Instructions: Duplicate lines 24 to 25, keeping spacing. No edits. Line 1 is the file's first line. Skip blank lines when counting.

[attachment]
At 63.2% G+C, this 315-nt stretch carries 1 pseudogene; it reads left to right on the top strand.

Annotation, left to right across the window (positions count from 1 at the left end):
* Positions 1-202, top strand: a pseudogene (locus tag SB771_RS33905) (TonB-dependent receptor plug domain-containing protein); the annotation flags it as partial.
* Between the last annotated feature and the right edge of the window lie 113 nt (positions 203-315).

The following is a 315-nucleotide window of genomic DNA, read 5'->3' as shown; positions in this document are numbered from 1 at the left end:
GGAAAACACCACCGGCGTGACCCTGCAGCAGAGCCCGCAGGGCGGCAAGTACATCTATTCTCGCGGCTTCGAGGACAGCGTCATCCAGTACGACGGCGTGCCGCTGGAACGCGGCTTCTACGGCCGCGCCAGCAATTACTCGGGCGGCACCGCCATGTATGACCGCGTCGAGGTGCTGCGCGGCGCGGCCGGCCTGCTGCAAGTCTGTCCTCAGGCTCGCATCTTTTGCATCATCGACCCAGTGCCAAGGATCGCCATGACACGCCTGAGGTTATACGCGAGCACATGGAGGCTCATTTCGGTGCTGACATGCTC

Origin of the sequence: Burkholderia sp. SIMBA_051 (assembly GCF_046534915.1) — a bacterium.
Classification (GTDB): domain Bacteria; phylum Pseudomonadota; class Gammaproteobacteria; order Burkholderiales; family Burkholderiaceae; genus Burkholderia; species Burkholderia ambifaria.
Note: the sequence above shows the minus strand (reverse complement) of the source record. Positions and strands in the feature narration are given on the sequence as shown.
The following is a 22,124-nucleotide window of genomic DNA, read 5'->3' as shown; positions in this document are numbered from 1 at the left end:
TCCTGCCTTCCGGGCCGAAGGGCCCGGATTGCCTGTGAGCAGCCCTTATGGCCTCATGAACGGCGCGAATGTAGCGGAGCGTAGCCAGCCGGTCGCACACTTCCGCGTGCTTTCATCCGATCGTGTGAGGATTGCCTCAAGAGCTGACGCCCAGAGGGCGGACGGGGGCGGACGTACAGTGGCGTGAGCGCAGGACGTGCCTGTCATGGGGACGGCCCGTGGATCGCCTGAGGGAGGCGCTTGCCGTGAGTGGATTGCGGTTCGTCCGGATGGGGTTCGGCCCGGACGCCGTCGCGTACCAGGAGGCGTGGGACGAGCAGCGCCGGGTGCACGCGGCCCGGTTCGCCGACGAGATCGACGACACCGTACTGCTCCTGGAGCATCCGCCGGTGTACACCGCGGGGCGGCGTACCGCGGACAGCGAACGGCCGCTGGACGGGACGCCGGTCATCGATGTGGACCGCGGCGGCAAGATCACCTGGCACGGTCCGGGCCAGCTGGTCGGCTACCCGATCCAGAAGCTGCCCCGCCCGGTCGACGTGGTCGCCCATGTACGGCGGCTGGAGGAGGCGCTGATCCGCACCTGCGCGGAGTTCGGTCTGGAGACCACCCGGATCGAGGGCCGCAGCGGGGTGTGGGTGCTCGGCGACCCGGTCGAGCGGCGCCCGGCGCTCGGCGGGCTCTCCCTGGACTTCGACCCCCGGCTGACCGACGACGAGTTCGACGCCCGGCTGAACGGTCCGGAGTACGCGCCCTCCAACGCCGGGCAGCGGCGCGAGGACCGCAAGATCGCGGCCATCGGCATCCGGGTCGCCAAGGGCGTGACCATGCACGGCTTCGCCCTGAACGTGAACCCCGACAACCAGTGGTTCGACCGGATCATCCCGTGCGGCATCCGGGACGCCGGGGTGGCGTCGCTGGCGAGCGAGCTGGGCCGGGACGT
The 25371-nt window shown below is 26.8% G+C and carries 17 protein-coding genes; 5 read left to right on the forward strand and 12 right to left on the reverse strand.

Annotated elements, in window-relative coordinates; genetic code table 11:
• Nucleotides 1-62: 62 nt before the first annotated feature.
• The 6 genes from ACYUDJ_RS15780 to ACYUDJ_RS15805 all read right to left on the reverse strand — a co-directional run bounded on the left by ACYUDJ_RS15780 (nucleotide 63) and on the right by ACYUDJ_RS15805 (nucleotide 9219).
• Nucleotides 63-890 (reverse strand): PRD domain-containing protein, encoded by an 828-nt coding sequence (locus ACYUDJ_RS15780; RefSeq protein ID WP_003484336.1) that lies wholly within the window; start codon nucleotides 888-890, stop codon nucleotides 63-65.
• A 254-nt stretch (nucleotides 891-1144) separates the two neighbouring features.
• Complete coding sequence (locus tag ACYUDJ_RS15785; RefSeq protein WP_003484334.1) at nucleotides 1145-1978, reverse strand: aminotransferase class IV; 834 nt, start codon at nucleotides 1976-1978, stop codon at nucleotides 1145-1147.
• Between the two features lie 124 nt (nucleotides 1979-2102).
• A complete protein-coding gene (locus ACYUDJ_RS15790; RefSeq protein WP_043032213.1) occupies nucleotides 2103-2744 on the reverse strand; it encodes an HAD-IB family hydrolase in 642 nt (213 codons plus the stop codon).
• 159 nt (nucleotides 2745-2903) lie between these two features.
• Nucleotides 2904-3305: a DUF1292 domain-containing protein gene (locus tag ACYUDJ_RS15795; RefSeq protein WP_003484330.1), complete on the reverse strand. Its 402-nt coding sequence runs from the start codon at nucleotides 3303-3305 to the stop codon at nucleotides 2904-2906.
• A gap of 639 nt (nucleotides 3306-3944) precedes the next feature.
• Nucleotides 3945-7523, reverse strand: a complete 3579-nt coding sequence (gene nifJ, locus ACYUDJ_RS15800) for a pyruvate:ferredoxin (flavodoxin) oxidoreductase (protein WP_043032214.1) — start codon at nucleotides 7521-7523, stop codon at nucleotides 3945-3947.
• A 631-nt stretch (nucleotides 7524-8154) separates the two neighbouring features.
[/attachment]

• Nucleotides 3945-7523, reverse strand: a complete 3579-nt coding sequence (gene nifJ, locus ACYUDJ_RS15800) for a pyruvate:ferredoxin (flavodoxin) oxidoreductase (protein WP_043032214.1) — start codon at nucleotides 7521-7523, stop codon at nucleotides 3945-3947.
• A 631-nt stretch (nucleotides 7524-8154) separates the two neighbouring features.